When I said something about "old movies" to my 6 year-old the other day, she said, "You mean like The Wizard of Oz and E.T.?" I said, "Broadly speaking, yes."
But there are old movies and OLD movies, and while The Wizard of Oz is a remarkably spry 66, and E.T. is a very well-toned 23, the Academy of Motion Picture Arts and Sciences is reaching waaay back to salute the year 1905 and its contributions to film history with the presentation of "A Century Ago: The Films of 1905," on Monday, December 12, at the Linwood Dunn Theater in Hollywood.
Films with such quizzical titles as Airy Fairy Lillian Tries on Her New Corset and Peeping Tom in the Dressing Room will get rare screenings in an evening of turn-of-the-century international filmmaking with trick films, news actualities, primordial dramas and gag films.
The program will showcase one-reel feature films including The Palace of the Arabian Nights (a hand-tinted extravaganza from French magician/filmmaker George Mèliés with live narration), The Little Train Robbery (the Edison company's ambitious follow-up to 1903's The Great Train Robbery) and The Kleptomaniac (an Edison film of social commentary involving theft among different classes), and box-office hits Rube in an Opium Joint(Biograph), The Whole Dam Family and the Dam Dog, and Coney Island at Night (both Edison).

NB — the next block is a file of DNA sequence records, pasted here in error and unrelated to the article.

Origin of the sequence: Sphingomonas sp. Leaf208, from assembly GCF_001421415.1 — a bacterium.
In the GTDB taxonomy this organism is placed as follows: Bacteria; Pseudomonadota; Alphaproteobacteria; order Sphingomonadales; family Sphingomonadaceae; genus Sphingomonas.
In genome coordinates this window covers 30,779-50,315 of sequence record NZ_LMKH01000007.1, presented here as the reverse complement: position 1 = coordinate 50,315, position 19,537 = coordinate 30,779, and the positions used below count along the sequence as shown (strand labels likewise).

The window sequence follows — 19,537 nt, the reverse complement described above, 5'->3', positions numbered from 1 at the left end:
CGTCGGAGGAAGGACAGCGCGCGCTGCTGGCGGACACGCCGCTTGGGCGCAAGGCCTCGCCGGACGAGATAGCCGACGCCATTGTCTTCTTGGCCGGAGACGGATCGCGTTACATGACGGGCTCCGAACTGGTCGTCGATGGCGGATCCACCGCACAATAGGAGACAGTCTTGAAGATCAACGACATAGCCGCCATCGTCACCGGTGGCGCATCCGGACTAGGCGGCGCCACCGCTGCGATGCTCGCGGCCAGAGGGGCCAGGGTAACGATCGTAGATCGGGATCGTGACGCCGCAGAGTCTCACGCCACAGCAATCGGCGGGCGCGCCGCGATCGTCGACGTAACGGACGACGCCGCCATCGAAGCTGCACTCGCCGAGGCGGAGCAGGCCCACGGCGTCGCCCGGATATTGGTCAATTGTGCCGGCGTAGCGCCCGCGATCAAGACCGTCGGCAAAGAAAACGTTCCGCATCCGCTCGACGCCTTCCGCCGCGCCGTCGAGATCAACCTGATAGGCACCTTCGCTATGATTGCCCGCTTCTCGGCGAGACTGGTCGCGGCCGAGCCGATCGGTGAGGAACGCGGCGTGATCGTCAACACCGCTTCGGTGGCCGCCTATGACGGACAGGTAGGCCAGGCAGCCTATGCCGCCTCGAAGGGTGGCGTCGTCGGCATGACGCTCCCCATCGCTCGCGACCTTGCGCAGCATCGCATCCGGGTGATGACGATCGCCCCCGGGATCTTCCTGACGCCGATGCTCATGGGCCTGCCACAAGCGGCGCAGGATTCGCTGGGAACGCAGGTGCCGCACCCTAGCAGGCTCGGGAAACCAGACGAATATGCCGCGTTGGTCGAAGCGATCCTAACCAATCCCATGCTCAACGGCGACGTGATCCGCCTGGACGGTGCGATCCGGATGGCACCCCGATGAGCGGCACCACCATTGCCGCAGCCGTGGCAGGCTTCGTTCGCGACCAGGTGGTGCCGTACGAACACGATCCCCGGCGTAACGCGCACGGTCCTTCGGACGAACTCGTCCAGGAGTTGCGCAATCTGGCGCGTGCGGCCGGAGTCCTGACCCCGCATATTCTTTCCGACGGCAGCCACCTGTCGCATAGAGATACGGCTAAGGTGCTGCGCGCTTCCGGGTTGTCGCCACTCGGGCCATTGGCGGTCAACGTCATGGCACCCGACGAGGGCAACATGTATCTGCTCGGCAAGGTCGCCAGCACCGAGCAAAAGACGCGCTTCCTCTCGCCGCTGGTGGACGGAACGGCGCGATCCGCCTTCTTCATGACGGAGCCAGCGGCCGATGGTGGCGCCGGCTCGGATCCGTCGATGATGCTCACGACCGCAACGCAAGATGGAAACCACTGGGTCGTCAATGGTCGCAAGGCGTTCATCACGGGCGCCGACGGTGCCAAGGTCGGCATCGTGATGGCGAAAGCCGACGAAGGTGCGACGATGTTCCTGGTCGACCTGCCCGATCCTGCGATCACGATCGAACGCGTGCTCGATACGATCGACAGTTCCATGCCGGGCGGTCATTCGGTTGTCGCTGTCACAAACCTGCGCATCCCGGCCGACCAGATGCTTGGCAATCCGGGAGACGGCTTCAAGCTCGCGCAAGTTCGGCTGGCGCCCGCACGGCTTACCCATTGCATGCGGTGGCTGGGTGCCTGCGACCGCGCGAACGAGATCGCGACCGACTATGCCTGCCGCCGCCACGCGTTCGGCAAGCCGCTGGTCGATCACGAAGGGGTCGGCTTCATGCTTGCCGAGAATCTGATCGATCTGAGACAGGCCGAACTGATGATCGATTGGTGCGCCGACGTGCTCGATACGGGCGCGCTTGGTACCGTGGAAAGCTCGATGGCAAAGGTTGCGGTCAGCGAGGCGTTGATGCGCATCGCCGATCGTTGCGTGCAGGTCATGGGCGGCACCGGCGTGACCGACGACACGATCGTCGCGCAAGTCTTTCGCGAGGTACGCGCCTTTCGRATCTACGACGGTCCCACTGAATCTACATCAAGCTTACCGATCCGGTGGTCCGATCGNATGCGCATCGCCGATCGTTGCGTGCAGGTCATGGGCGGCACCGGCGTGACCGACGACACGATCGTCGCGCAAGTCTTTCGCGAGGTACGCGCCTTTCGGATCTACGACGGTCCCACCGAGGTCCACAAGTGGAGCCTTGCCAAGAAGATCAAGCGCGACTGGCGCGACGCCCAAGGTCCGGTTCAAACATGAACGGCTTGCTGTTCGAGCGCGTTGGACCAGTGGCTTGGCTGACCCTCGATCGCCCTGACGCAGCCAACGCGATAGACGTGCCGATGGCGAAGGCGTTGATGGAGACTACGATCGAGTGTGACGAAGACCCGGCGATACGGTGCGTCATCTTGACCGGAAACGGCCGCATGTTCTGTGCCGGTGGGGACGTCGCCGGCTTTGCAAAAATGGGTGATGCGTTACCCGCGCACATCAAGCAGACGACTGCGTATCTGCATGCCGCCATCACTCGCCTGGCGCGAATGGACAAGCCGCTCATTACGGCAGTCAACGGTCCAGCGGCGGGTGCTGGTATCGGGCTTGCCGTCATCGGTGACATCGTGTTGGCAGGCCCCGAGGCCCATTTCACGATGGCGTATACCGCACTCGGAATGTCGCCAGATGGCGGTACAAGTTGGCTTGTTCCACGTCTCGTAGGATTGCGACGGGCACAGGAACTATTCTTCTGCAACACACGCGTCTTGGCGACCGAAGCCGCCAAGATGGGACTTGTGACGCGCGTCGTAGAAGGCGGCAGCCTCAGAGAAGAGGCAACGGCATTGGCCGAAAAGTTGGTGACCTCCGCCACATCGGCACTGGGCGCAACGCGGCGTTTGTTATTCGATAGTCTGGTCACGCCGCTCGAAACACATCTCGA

Most prints will be shown in 35 mm and are drawn from the collections of the Academy, the Library of Congress and the UCLA Film and Television Archive. Michael Mortilla will provide live musical accompaniment.